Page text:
Steed v. Mayes

Filing 26

MEMORANDUM OPINION AND ORDER: Petitioner's Motion and IFP application (Doc. Nos. 23 and 24 ) are DENIED. As reasonable jurists would not debate the Court's ruling on Petitioner's Rule 60 Motion, the Court DENIES a certificate of ap pealability. Petitioner may, however, seek a certificate of appealability directly from the Sixth Circuit Court of Appeals. Fed. R. App. P. 22(b)(1). The Court CERTIFIES that any appeal from this dismissal would not be taken in good faith. 28 U.S.C. § 1915(a)(3). IT IS SO ORDERED. Signed by Chief Judge Waverly D. Crenshaw, Jr on 11/14/2023. (xc:Pro se party by regular mail. ) (DOCKET TEXT SUMMARY ONLY-ATTORNEYS MUST OPEN THE PDF AND READ THE ORDER.)(af)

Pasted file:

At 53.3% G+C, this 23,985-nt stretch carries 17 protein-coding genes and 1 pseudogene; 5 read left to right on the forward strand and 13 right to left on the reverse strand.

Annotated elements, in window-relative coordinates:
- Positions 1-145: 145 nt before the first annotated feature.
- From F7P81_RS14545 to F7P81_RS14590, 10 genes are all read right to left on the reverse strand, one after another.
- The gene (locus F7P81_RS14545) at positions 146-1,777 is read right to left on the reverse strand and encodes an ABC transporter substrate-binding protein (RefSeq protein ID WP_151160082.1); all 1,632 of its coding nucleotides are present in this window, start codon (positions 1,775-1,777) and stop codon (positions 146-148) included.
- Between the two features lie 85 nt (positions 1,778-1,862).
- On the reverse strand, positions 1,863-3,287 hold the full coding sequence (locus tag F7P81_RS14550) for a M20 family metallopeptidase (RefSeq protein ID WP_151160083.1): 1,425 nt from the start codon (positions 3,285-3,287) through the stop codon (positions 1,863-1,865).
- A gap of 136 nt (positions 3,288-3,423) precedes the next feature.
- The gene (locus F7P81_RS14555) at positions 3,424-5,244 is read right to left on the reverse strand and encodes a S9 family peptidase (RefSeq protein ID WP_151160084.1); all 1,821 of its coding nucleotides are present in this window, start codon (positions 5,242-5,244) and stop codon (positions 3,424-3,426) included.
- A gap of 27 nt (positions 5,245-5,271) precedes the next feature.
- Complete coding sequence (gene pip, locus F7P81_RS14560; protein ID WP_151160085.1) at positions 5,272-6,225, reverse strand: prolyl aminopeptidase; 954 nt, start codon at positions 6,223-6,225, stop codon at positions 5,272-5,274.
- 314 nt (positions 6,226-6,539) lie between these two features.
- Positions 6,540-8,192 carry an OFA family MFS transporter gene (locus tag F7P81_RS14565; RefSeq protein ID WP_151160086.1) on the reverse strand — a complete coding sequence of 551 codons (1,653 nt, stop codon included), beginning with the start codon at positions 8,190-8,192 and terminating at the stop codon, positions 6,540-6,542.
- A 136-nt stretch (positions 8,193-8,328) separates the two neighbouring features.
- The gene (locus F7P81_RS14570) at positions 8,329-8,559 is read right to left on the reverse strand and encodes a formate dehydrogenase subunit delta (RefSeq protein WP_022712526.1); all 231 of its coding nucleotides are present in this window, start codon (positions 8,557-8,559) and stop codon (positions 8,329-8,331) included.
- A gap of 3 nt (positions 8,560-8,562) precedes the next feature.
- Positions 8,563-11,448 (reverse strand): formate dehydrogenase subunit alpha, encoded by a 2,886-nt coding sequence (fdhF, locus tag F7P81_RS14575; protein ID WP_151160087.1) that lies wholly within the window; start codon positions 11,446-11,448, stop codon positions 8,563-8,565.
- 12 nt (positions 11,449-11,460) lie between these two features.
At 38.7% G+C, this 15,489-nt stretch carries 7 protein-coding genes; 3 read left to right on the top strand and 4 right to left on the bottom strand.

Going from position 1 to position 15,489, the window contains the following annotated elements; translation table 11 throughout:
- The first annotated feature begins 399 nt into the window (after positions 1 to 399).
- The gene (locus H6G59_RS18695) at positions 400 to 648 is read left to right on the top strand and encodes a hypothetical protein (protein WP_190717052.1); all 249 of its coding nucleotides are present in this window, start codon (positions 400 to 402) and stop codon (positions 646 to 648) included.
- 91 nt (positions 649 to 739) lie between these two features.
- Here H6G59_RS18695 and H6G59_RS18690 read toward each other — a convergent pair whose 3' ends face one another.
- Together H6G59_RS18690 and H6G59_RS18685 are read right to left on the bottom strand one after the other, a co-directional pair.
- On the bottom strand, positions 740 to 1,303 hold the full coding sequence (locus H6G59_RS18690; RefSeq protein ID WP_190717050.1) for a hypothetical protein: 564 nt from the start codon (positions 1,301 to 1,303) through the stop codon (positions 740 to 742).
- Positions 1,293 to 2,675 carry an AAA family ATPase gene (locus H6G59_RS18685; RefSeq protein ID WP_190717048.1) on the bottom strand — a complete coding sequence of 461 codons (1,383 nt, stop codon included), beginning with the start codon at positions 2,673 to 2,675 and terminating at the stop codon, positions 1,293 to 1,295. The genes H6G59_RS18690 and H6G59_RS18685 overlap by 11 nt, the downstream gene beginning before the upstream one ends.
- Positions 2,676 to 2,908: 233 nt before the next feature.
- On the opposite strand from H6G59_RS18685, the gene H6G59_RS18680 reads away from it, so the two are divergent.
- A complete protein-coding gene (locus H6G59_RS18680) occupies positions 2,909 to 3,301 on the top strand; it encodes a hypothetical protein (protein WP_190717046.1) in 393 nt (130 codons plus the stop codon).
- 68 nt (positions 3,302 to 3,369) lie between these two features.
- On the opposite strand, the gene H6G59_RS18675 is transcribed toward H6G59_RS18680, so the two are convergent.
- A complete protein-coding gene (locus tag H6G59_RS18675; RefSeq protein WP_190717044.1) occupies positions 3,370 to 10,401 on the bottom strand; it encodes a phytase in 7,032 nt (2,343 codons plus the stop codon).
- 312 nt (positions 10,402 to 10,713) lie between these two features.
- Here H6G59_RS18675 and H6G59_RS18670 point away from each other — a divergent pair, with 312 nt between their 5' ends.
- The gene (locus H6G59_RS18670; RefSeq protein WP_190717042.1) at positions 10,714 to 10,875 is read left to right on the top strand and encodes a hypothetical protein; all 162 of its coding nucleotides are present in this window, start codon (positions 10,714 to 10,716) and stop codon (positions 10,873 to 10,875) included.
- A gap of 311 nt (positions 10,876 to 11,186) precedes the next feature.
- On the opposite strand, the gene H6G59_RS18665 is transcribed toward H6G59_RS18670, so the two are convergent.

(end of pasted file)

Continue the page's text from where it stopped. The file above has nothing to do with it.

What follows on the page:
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UNITED STATES DISTRICT COURT MIDDLE DISTRICT OF TENNESSEE NASHVILLE DIVISION REGINOLD CAVOY STEED, #472318, Petitioner, v. TONY MAYES, Warden, Respondent. ) ) ) ) ) ) ) ) ) NO. 3:19-cv-00568 MEMORANDUM OPINION AND ORDER This pro se habeas corpus case has been closed for more than three years. On November 3, 2023, Petitioner Reginold Steed filed a “Motion for Relief from Judgment Pursuant to F.R.C.P. Rule 60(b)(3) (d)(3)” (Doc. No. 23) and an application for leave to proceed in forma pauperis (IFP). (Doc. No. 24). As explained below, the Motion and IFP application will be denied. I. Procedural History On July 5, 2020, the Court denied Petitioner’s pro se Petition for Writ of Habeas Corpus under 28 U.S.C. § 2254 and dismissed this case. (Doc. Nos. 13–15). Petitioner did not appeal. On May 4, 2023, Petitioner sought permission from the U.S. Court of Appeals for the Sixth Circuit to file a second or successive habeas petition in this Court. 1 On October 6, 2023, the Sixth Circuit denied Petitioner’s motion and entered judgment against him. (Doc. Nos. 18–19). In so ruling, the Sixth Circuit: (1) noted that this Court, in dismissing the case in 2020, had denied Petitioner’s claim that “his attorney was ineffective at sentencing for failing to address the victim’s post-trial recantation of his identification of Steed in a victim impact statement included in the 1 See In re Steed, No. 23-5408, Doc. No. 1 (6th Cir. May 4, 2023). presentence report”; (2) found that Petitioner now proposed to raise a new “claim concerning the victim’s alleged recantation in the presentence report,” this time asserting a due process violation based on the fact that the trial court’s electronic docket report does not reflect the filing of the presentence report “because it included this exculpatory statement”; and (3) found that the proposed due process claim did not rely on a new rule of constitutional law or any new facts, but on (a) an electronic docket report that could have been discovered before Petitioner filed his § 2254 petition, and (b) speculative allegations of a recantation without proof that the recanting statement actually existed. (Doc. No. 18 at 1–3). The Sixth Circuit found that, not only was the electronic docket report offered by Petitioner not “new,” it did not, by its failure to refer to the presentence report’s filing, establish that the presentence report must have contained a recanting statement. (Id. at 3). After receiving the Sixth Circuit’s order and judgment, Petitioner filed a notice of appeal from this Court’s July 2020 dismissal order on October 23, 2023. (Doc. No. 20). Ten days later, on November 3, he filed the instant Motion and IFP application in this Court as well as a motion for voluntary dismissal of his appeal in the Sixth Circuit; he asked the Sixth Circuit to “please terminate that appeal so the Rule 60(b) proceeding can commence in the U.S. District Court.” Steed v. Fitz, No. 23-5941, Doc. No. 3 (6th Cir. Nov. 3, 2023). The Sixth Circuit dismissed the appeal on November 8, 2023. Id., Doc. No. 5. II. Analysis Although the Motion before the Court is styled a motion under “Rule 60(b)(3) (d)(3)” (Doc. No. 23 at 1), Petitioner primarily argues for relief under Rule 60(b)(3). He asserts fraud by the State, contending that the trial court’s electronic docket report showing “there was no presentence report filed with the trial court in January 2016” amounts to evidence that “the State 2 elected to tender forged documents” when it produced records showing that the presentence report had been filed on January 4 and supplemented on January 14, 2016. (Doc. No. 23 at 1–2, 7; see Doc. No. 8-12, Exhibits from Sentencing Hearing, at 5, 18). Rule 60(b)(3) allows for relief from judgment based on “fraud (whether previously called intrinsic or extrinsic), misrepresentation, or misconduct by an opposing party.” Fed. R. Civ. P. 60(b)(3). But a Rule 60(b)(3) motion “must be made . . . no more than a year after the entry of the judgment or order or the date of the proceeding.” Fed. R. Civ. P. 60(c)(1); see Blunt v. Campbell, No. 19-1470, 2019 WL 11753818, at *2 (6th Cir. Aug. 8, 2019). Because judgment entered against Petitioner more than three years ago, his Motion under Rule 60(b)(3) is clearly untimely and subject to denial on that basis. Petitioner also briefly argues for relief under Rule 60(d)(3), which allows an independent action in equity for fraud on the court “to prevent a grave miscarriage of justice, which in the habeas context requires a strong showing of actual innocence.” Blunt, 2019 WL 11753818, at *2– 3 (quoting Mitchell v. Rees, 651 F.3d 593, 596, 596 (6th Cir. 2011)) (internal quotation marks omitted). Assuming that the Motion could be construed as an effective vehicle for instituting such an independent action, it would not be untimely, as such actions “are not time-limited.” Mitchell, 651 F.3d at 597 (quoting Buell v. Anderson, 48 F. App’x 491, 498 (6th Cir. 2002)). However, the Sixth Circuit has already rejected Petitioner’s assertion of a claim arising from what the record in this case says about the presentence report’s filing in state court, versus what the electronic docket report fails to say, and found that such discrepancy did not suffice to show “that no reasonable factfinder would have found him guilty of the underlying offense.” (Doc. No. 18 at 2–3); cf. Blunt, 2019 WL 11753818, at *2–3 (approving district court’s decision denying Rule 60 motion in habeas case on ground that Sixth Circuit “had decisively rejected this exact claim” earlier in the litigation). 3 Petitioner offers no new grounds to show that a different outcome is warranted as a matter of equity under Rule 60(d)(3). Accordingly, his Motion for such relief is without merit. III. Conclusion For the above reasons, Petitioner’s Motion and IFP application (Doc. Nos. 23 and 24) are DENIED. Because this constitutes a “final order adverse to” Petitioner, the Court must “issue or deny a certificate of appealability.” Habeas Rule 11(a). A certificate of appealability may issue only if Petitioner “has made a substantial showing of the denial of a constitutional right.” 28 U.S.C. § 2253(c)(2). Furthermore, where a habeas petition is dismissed on procedural grounds, a certificate of appealability will not issue unless “jurists of reason would find it debatable whether the district court was correct in its procedural ruling.” Dufresne v. Palmer, 876 F.3d 248, 253 (6th Cir. 2017) (quoting Slack v. McDaniel, 529 U.S. 473, 484 (2000)). As reasonable jurists would not debate the Court’s ruling on Petitioner’s Rule 60 Motion, the Court DENIES a certificate of appealability. Petitioner may, however, seek a certificate of appealability directly from the Sixth Circuit Court of Appeals. Fed. R. App. P. 22(b)(1). The Court CERTIFIES that any appeal from this dismissal would not be taken in good faith. 28 U.S.C. § 1915(a)(3). IT IS SO ORDERED. ____________________________________ WAVERLY D. CRENSHAW, JR. CHIEF UNITED STATES DISTRICT JUDGE 4